What’s this got to do with migraines?
For starters, it is known that flickering lights can trigger migraines and seizures. One theory is that migraine headaches are subdural or deep seizures. Mark Green, M.D., director of the Center for Headache and Pain Medicine at the Icahn School of Medicine at Mount Sinai, told FOX News that “most migraine sufferers enjoy incandescent lighting, since it doesn’t produce any flickering sensations and has a nice warm feel. But with this change, it’s going to be harder for individuals to avoid fluorescent lights.”
The good news is that LED lights, although more expensive than CFLs and other types of bulbs, are not constructed of filaments. Therefore, there is zero flickering. (The movements of electrons in a semiconductor triggers illumination.)
Now, with LED technology, people can conserve energy, light a room and do something proactively to avoid another migraine trigger.
A Bottle of Red? Sure!
Red wine is on the no-buy list of headache sufferers, especially for those prone to migraines. It seems that red wine contains alcohol, sugars, tannins and histamines. All four of these are known (or theorized) to trigger migraines.
To overcome the dehydrating effects of the alcohol and spike of sugars in red wines, you should drink a glass of water for every glass of wine you imbibe. However, the story is different for histamines and tannins. And red wines have more of these than white, which is why migraineurs should avoid the stuff.
Well, just in time for the holidays there is a gift in the form of “migraine-safe” red wine. Italian, no less!
How so? Di Vino Wholesalers now offers an Italian red wine called Veglio Michelino e Figlio, that has been vetted by a Norwegian organization called MigrainePolice.com, as “unlikely to cause headaches in the vast majority of migraine sufferers.” Who knew such a wine or organization existed? I love it! Read more here.
First-Ever FDA-Approved Migraine Device
According to a recent press release, the FDA has allowed marketing of the Cerena Transcranial Magnetic Stimulator (TMS), the first device to relieve pain caused by migraine headaches that are preceded by an aura (a visual, sensory or motor disturbance that immediately precedes the onset of a migraine attack).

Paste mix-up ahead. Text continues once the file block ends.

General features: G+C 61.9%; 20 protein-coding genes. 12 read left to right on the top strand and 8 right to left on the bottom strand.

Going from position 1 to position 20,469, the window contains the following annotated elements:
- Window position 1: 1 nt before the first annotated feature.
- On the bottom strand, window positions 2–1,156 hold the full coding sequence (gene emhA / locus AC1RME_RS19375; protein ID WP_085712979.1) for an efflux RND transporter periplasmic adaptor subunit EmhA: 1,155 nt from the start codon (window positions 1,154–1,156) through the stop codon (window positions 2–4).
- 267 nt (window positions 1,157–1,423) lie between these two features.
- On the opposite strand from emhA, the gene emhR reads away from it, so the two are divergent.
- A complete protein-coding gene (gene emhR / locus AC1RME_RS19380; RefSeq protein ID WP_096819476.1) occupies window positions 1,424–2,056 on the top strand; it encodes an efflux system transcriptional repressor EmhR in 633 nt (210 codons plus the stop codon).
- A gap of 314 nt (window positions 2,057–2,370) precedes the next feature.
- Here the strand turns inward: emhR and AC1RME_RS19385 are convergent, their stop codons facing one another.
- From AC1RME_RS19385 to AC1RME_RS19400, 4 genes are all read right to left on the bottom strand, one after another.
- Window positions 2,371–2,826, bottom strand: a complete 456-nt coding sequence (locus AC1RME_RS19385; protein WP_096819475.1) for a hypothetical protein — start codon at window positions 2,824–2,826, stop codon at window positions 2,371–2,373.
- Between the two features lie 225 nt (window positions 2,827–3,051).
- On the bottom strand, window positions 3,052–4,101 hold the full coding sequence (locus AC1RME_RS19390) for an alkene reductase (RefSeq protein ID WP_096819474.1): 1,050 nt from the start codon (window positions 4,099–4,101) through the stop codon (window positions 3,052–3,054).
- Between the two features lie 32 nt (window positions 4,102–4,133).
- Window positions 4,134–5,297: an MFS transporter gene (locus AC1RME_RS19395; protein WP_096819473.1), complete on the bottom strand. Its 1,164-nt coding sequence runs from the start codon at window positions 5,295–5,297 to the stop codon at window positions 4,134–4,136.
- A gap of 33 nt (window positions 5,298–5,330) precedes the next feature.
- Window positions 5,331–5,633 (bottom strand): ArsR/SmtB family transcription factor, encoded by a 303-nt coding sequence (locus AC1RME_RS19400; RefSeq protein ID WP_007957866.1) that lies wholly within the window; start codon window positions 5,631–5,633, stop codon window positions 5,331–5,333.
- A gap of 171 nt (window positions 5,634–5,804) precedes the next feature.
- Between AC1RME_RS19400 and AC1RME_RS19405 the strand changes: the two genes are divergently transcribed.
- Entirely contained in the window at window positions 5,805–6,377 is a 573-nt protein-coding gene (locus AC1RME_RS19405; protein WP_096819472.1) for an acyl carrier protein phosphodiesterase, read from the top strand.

The Cerena TMS is a prescription device used after the onset of pain associated with migraine headaches preceded by an aura. Simply hold the devise to the back of the head and press a button, and a pulse of magnetic energy stimulates the brain’s occipital cortex. Trials show this can stop or greatly decrease symptoms of migraine.
The FDA reviewed a randomized control clinical trial of 201 patients who had mostly moderate to strong migraine headaches and who had auras preceding at least 30 percent of their migraines. Of the study subjects, 113 recorded treating a migraine at least once when pain was present. Analysis of these 113 subjects was used to support marketing authorization of the Cerena TMS for the acute treatment of pain associated with migraine headache with aura.
The study showed that nearly 38 percent of subjects who used the Cerena TMS when they had migraine pain were pain-free two hours after using the device compared to about 17 percent of patients in the control group. After 24 hours, nearly 34 percent of the Cerena TMS users were pain-free compared to 10 percent in the control group.
If this product really works as claimed, it could be a game-changer in the lives of millions. Click here for more information.